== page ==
a bracket adapted to be secured to a handgrip portion of the cycle handlebar, a lever swingably supported by said bracket and connected to the other end of said cable for exerting a pulling force on the last mentioned cable end when the lever is swung toward the handgrip.

4. An assist unit as in claim 3, and a flexible tubing having one end secured to said bracket and an opposite end secured to and supported by a part of the frame and through which a portion of said cable slidably extends.

5. An assist unit as in claim 3, said yieldable means being of sufficient strength to initially move the switch housing upwardly relative to the motor support, when a pulling force on the cable is released, for opening the switch before the friction wheel is raised out of engagement with the tire by said spring means.

6. An assist unit as in claim 1, clamp means engaging a lower portion of the frame and extending through the fork and bearing against rear portions of the fork arm for securing the frame to the fork.

7. An assist unit as in claim I, said motor support comprising a plate against an outer side of which the motor is secured, said plate having a top flange projecting from an inner side thereof and disposed beneath and engaged by said yieldable means.

8. An assist unit as in claim 1, said yieldable means being of sufficient strength to cause the friction wheel to move downwardly and into engagement with the tire before said movable contact engages the stationary contact.

9. An assist unit as in claim l,.said frame being substantially T-shaped, and a cover detachably connected to said frame and disposed over a substantial part of the

Patent Citations
Cited PatentFiling datePublication dateApplicantTitle
US2586082 *Oct 16, 1948Feb 19, 1952Sanzio P V PiattiMotor unit for bicycles and like vehicles
US2601342 *Apr 19, 1949Jun 24, 1952Camfield Mfg CompanyMounting for internal-combustion engines
US3431994 *Jun 13, 1967Mar 11, 1969Garfield A Wood JrElectric drive for bicycles
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US3773131 *Mar 23, 1971Nov 20, 1973Motobecane AteliersElectric autocycle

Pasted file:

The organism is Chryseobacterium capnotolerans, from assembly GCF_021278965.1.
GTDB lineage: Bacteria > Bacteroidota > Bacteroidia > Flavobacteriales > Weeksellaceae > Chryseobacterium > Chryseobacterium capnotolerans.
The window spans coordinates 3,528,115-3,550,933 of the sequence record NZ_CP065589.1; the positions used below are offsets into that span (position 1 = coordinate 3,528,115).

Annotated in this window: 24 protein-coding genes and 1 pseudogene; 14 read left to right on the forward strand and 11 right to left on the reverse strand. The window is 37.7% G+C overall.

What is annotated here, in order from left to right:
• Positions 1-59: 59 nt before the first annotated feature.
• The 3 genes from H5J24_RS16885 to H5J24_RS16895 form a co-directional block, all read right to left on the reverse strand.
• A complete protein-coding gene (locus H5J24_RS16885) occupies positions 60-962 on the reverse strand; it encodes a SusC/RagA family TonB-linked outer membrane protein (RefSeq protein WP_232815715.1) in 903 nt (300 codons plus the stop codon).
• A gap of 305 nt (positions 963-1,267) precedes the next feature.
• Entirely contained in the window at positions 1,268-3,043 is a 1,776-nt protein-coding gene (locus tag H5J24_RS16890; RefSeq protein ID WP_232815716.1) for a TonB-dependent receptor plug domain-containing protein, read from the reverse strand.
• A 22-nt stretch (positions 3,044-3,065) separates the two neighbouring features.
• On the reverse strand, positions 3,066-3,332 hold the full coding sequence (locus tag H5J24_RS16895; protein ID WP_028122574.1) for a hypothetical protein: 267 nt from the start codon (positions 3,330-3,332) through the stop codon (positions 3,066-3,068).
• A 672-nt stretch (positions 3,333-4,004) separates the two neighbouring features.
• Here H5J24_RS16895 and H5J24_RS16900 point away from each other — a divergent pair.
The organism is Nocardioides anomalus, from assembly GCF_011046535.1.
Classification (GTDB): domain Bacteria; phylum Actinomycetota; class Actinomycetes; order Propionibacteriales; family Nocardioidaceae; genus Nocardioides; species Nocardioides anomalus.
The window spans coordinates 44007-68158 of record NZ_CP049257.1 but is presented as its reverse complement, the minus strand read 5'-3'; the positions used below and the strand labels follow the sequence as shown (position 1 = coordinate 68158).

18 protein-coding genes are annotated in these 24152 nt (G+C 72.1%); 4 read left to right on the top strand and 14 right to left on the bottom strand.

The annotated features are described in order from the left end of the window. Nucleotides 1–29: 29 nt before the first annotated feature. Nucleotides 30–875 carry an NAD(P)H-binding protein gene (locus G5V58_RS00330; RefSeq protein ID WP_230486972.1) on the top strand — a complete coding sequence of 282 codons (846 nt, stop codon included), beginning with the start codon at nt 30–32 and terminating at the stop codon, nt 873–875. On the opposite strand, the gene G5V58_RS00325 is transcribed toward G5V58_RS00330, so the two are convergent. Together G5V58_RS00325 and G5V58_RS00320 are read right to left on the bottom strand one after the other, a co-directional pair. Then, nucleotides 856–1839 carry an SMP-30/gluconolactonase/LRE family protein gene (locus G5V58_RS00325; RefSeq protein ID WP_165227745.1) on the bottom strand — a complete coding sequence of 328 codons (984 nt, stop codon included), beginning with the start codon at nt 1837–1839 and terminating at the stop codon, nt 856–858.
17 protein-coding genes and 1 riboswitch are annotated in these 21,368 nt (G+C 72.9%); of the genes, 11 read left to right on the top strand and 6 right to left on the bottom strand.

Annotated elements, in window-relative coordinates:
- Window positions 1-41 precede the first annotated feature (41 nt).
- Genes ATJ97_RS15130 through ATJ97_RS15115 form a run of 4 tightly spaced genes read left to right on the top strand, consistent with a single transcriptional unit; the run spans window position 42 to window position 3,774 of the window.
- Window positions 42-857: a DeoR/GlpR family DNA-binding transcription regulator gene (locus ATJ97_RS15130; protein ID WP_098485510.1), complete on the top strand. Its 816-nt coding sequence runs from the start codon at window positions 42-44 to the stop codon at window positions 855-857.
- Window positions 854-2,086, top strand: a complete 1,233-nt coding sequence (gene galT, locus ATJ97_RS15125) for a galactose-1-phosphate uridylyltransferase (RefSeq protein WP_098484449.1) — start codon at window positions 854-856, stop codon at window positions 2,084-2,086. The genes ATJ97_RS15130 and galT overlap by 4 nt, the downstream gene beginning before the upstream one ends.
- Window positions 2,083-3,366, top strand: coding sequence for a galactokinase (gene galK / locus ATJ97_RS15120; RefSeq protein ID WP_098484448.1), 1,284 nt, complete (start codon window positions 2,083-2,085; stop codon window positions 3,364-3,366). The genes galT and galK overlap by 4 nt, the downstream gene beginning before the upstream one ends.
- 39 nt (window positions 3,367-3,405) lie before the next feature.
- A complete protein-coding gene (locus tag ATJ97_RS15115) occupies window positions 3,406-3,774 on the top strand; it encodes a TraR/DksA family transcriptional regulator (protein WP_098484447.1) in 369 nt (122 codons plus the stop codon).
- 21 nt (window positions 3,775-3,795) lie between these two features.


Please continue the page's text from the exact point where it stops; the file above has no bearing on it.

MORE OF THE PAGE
US3841428 *Dec 20, 1971Oct 15, 1974N BialekAuxiliary electric drive attachment for a vehicle
Referenced by
Citing PatentFiling datePublication dateApplicantTitle
US4081048 *Jul 25, 1975Mar 28, 1978Hendricks William EAutomatic torque sensor
US4143730 *Apr 20, 1978Mar 13, 1979Desmond Albert DAuxiliary unit for driving a bicycle
US4175629 *Mar 23, 1978Nov 27, 1979General Engines Co., Inc.Electric drive unit for vehicles
US4280581 *May 12, 1978Jul 28, 1981Rudwick Lawrence AMotor and pedal driven bicycles
US4386675 *Sep 10, 1981Jun 7, 1983Philip V. NelsonSelf-engaging drive for wheeled vehicles
US4583415 *Mar 23, 1983Apr 22, 1986C.L.M. CooperatieveFriction wheel transmission for driving a rotary sieve device
US5040843 *Feb 1, 1990Aug 20, 1991E. L. "Jack" ShockeyRoll-up pickup bed cover with integral tailgate cover and lock
US5423393 *Nov 12, 1993Jun 13, 1995Felt; Robert M.Auxiliary engine assembly for a bicycle
US5816355 *Sep 5, 1995Oct 6, 1998Electric Bicycle CompanyPower assist apparatus for a manually operated vehicle
US5842535 *Feb 2, 1996Dec 1, 1998Electric Transportation Company, LlcElectric drive assembly for bicycles
US6531838Apr 26, 2001Mar 11, 2003Mobile Transport Technologies, Inc.Front-wheel-mounted electric motor for a wheeled vehicle
US6634452 *Dec 28, 2001Oct 21, 2003Chaw Khong Technology Co., Ltd.Electric scooter power switching device
US7185726Jun 8, 2004Mar 6, 2007Young Grant EBicycle with optional power assist
US20130225360 *Oct 25, 2011Aug 29, 2013GŁnther HirnElectric Drive for a Bicycle
WO2003059725A2 *Jan 10, 2003Jul 24, 2003Leonard A DucharmeScooter drive device
Classifications
U.S. Classification180/220, 476/64, 180/221, 180/65.26, 180/342, 180/206.8
International ClassificationB62M6/75, B62M13/00
Cooperative ClassificationB62M13/00, B62M6/75
European ClassificationB62M13/00, B62M6/75